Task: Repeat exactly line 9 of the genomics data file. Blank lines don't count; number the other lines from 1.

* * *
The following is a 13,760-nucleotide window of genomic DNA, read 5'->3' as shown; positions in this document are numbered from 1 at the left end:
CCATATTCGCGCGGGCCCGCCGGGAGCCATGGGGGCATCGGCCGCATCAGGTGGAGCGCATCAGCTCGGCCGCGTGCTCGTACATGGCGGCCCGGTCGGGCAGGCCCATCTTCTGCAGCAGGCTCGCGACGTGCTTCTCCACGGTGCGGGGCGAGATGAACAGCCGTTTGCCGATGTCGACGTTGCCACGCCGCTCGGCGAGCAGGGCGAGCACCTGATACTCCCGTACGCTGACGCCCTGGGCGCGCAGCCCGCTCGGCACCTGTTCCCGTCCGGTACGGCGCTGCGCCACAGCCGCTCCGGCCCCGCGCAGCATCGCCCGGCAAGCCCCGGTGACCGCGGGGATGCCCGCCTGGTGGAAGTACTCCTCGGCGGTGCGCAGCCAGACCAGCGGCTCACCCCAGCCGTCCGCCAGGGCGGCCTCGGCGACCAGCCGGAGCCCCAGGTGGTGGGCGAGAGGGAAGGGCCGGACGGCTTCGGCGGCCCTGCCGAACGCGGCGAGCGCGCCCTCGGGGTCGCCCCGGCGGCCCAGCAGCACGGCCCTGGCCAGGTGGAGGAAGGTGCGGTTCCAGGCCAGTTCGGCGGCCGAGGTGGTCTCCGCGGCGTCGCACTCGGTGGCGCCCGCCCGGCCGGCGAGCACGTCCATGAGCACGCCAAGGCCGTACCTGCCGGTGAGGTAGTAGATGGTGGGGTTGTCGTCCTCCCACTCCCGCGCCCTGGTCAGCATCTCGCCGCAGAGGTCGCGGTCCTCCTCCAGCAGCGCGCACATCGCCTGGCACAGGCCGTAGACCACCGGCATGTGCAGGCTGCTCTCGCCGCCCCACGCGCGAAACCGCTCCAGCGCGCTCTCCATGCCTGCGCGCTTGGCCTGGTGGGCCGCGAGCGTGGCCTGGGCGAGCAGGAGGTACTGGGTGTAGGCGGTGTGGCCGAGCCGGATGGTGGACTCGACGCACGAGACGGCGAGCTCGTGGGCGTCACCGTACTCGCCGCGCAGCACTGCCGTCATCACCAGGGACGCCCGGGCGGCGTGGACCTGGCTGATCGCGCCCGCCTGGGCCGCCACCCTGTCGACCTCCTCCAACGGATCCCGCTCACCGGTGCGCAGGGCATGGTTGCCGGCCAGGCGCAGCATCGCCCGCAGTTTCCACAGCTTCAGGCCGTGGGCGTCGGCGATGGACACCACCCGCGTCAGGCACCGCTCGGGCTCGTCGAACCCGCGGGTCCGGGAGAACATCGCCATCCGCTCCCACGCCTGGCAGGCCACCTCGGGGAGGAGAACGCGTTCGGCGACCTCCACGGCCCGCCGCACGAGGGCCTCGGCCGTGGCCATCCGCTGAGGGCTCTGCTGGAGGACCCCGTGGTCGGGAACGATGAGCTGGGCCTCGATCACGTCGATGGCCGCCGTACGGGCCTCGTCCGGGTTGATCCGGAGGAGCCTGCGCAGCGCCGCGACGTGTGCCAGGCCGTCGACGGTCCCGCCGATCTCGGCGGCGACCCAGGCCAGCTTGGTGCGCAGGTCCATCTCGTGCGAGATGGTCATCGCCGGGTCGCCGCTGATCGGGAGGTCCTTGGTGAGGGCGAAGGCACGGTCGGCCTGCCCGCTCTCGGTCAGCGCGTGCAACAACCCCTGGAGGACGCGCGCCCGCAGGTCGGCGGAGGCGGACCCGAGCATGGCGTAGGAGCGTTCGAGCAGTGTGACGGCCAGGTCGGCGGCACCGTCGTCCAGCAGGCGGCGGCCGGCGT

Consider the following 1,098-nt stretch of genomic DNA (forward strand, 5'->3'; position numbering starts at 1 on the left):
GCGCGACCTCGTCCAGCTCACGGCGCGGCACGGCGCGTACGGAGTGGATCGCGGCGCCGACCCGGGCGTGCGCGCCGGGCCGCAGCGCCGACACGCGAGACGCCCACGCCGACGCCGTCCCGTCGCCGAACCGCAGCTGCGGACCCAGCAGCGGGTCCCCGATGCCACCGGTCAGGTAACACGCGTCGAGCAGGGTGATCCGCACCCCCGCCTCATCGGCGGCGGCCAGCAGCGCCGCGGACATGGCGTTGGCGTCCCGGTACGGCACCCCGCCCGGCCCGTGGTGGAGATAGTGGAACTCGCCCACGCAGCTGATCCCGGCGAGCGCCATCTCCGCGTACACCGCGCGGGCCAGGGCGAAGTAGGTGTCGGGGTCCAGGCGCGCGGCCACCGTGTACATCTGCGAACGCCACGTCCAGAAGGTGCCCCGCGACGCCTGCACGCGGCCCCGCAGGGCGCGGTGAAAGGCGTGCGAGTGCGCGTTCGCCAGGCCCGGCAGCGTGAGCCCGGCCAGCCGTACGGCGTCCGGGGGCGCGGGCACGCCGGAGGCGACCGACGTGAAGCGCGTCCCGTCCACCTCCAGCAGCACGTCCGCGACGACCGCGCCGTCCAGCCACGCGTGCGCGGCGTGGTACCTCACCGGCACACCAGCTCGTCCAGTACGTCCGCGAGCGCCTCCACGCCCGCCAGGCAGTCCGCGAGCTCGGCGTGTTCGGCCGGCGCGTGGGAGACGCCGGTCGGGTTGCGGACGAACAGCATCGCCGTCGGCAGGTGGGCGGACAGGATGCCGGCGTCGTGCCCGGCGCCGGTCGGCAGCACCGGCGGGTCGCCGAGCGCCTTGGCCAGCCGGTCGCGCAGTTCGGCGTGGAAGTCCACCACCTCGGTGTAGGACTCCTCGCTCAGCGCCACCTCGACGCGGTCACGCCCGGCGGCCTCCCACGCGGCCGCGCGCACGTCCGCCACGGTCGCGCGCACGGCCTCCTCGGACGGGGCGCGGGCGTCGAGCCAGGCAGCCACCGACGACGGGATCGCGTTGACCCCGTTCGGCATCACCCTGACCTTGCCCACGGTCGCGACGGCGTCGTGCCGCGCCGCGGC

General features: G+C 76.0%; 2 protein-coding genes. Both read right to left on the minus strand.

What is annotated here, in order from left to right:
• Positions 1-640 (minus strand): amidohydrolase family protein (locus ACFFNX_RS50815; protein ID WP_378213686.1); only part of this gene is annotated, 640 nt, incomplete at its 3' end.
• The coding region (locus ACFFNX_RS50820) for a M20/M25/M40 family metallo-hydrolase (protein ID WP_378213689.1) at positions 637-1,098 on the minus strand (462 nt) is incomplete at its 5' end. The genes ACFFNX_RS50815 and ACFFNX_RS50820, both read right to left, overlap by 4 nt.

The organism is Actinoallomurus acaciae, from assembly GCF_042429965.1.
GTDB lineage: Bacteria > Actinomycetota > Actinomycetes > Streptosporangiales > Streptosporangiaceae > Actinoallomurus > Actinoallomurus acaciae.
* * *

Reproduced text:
The organism is Actinoallomurus acaciae, from assembly GCF_042429965.1.